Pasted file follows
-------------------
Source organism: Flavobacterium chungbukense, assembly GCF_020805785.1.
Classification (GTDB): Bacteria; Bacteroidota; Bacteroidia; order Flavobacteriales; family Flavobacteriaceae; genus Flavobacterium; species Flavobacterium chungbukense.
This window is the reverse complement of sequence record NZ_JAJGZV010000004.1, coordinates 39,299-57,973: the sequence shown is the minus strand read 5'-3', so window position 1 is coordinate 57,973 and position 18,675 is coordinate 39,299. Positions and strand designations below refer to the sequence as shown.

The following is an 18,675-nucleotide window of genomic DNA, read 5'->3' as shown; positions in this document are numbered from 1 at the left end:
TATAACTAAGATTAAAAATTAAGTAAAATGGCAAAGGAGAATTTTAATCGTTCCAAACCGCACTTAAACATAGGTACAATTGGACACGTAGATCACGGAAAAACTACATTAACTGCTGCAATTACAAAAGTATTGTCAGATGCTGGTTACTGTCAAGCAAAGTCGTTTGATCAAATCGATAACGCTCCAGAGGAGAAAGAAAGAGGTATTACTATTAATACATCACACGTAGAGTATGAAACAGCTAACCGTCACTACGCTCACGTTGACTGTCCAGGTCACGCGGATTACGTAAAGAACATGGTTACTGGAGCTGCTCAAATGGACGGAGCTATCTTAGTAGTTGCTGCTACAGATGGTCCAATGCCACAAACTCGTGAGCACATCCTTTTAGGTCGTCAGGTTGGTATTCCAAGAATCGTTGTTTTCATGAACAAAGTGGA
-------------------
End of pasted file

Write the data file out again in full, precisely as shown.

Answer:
Source organism: Flavobacterium chungbukense, assembly GCF_020805785.1.
Classification (GTDB): Bacteria; Bacteroidota; Bacteroidia; order Flavobacteriales; family Flavobacteriaceae; genus Flavobacterium; species Flavobacterium chungbukense.
This window is the reverse complement of sequence record NZ_JAJGZV010000004.1, coordinates 39,299-57,973: the sequence shown is the minus strand read 5'-3', so window position 1 is coordinate 57,973 and position 18,675 is coordinate 39,299. Positions and strand designations below refer to the sequence as shown.

The following is an 18,675-nucleotide window of genomic DNA, read 5'->3' as shown; positions in this document are numbered from 1 at the left end:
TATAACTAAGATTAAAAATTAAGTAAAATGGCAAAGGAGAATTTTAATCGTTCCAAACCGCACTTAAACATAGGTACAATTGGACACGTAGATCACGGAAAAACTACATTAACTGCTGCAATTACAAAAGTATTGTCAGATGCTGGTTACTGTCAAGCAAAGTCGTTTGATCAAATCGATAACGCTCCAGAGGAGAAAGAAAGAGGTATTACTATTAATACATCACACGTAGAGTATGAAACAGCTAACCGTCACTACGCTCACGTTGACTGTCCAGGTCACGCGGATTACGTAAAGAACATGGTTACTGGAGCTGCTCAAATGGACGGAGCTATCTTAGTAGTTGCTGCTACAGATGGTCCAATGCCACAAACTCGTGAGCACATCCTTTTAGGTCGTCAGGTTGGTATTCCAAGAATCGTTGTTTTCATGAACAAAGTGGA